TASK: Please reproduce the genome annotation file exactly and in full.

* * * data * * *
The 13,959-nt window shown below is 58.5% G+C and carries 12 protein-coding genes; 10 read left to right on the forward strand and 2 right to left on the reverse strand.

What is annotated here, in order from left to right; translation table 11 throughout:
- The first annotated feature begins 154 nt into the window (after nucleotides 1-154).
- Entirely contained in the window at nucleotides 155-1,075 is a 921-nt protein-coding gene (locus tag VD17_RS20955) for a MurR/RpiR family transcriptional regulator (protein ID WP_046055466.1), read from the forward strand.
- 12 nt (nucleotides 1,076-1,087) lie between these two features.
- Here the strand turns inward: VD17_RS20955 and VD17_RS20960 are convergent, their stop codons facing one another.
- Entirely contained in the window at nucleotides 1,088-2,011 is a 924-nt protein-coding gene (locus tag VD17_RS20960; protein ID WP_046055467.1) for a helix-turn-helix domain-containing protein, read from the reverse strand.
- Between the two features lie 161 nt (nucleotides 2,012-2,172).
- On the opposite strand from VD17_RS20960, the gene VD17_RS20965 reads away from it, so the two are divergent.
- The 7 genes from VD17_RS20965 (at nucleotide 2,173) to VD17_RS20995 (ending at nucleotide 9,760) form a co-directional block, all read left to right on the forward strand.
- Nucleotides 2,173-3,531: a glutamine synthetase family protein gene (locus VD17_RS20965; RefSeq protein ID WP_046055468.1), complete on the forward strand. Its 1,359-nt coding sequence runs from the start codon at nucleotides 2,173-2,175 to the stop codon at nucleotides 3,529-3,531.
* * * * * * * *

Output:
The 13,959-nt window shown below is 58.5% G+C and carries 12 protein-coding genes; 10 read left to right on the forward strand and 2 right to left on the reverse strand.

What is annotated here, in order from left to right; translation table 11 throughout:
- The first annotated feature begins 154 nt into the window (after nucleotides 1-154).
- Entirely contained in the window at nucleotides 155-1,075 is a 921-nt protein-coding gene (locus tag VD17_RS20955) for a MurR/RpiR family transcriptional regulator (protein ID WP_046055466.1), read from the forward strand.
- 12 nt (nucleotides 1,076-1,087) lie between these two features.
- Here the strand turns inward: VD17_RS20955 and VD17_RS20960 are convergent, their stop codons facing one another.
- Entirely contained in the window at nucleotides 1,088-2,011 is a 924-nt protein-coding gene (locus tag VD17_RS20960; protein ID WP_046055467.1) for a helix-turn-helix domain-containing protein, read from the reverse strand.
- Between the two features lie 161 nt (nucleotides 2,012-2,172).
- On the opposite strand from VD17_RS20960, the gene VD17_RS20965 reads away from it, so the two are divergent.
- The 7 genes from VD17_RS20965 (at nucleotide 2,173) to VD17_RS20995 (ending at nucleotide 9,760) form a co-directional block, all read left to right on the forward strand.
- Nucleotides 2,173-3,531: a glutamine synthetase family protein gene (locus VD17_RS20965; RefSeq protein ID WP_046055468.1), complete on the forward strand. Its 1,359-nt coding sequence runs from the start codon at nucleotides 2,173-2,175 to the stop codon at nucleotides 3,529-3,531.